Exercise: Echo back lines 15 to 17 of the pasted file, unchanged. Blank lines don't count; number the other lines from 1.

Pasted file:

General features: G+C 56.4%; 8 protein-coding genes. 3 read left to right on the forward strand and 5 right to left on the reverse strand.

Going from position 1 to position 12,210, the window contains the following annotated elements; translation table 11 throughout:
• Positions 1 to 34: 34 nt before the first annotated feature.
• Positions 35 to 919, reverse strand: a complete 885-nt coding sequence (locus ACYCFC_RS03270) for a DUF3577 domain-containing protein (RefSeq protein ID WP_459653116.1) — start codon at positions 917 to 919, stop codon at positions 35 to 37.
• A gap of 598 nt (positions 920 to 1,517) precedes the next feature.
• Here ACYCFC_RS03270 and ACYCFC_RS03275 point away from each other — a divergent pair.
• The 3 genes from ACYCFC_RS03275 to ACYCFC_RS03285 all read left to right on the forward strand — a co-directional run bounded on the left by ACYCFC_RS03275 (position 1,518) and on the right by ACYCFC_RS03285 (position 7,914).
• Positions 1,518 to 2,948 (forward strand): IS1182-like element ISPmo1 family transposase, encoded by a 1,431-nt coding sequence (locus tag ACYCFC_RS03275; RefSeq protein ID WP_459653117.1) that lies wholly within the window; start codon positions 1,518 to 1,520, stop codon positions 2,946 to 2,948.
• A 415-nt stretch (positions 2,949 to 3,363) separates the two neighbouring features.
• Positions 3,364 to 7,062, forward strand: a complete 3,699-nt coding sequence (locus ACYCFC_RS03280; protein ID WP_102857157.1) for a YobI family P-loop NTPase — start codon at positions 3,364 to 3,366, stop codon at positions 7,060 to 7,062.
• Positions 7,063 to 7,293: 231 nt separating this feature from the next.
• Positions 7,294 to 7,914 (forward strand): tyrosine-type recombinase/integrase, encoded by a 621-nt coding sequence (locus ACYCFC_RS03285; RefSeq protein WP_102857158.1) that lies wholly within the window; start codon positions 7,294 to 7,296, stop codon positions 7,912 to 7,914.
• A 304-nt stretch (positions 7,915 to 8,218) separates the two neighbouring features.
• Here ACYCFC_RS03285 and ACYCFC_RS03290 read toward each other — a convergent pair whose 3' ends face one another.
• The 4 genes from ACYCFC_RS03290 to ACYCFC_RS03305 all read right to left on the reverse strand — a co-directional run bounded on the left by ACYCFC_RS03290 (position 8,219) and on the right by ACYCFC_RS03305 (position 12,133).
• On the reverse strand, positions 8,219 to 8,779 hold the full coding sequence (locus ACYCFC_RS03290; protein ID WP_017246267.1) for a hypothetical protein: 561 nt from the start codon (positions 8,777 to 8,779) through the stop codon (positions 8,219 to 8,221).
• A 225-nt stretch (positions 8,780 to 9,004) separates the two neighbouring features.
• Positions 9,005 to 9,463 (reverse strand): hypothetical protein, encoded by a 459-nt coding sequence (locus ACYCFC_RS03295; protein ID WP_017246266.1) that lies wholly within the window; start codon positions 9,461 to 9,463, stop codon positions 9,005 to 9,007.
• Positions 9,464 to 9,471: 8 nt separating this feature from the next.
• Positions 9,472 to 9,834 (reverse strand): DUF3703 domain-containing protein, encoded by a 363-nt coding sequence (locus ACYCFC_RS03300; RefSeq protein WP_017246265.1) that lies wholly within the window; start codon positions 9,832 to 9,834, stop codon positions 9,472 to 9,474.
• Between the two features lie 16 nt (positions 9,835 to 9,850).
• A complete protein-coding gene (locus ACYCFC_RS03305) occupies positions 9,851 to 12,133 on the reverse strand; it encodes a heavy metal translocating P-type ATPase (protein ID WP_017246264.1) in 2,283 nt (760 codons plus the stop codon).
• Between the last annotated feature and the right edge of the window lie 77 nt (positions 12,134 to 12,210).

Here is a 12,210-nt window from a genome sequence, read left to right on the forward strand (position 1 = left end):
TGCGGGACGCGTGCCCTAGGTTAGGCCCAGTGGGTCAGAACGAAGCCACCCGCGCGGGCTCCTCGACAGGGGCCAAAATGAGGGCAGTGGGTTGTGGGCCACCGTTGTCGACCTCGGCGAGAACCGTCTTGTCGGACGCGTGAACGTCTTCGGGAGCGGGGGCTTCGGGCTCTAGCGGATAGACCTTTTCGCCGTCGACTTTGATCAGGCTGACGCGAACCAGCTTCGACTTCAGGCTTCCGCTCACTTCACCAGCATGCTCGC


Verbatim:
• The 4 genes from ACYCFC_RS03290 to ACYCFC_RS03305 all read right to left on the reverse strand — a co-directional run bounded on the left by ACYCFC_RS03290 (position 8,219) and on the right by ACYCFC_RS03305 (position 12,133).
• On the reverse strand, positions 8,219 to 8,779 hold the full coding sequence (locus ACYCFC_RS03290; protein ID WP_017246267.1) for a hypothetical protein: 561 nt from the start codon (positions 8,777 to 8,779) through the stop codon (positions 8,219 to 8,221).
• A 225-nt stretch (positions 8,780 to 9,004) separates the two neighbouring features.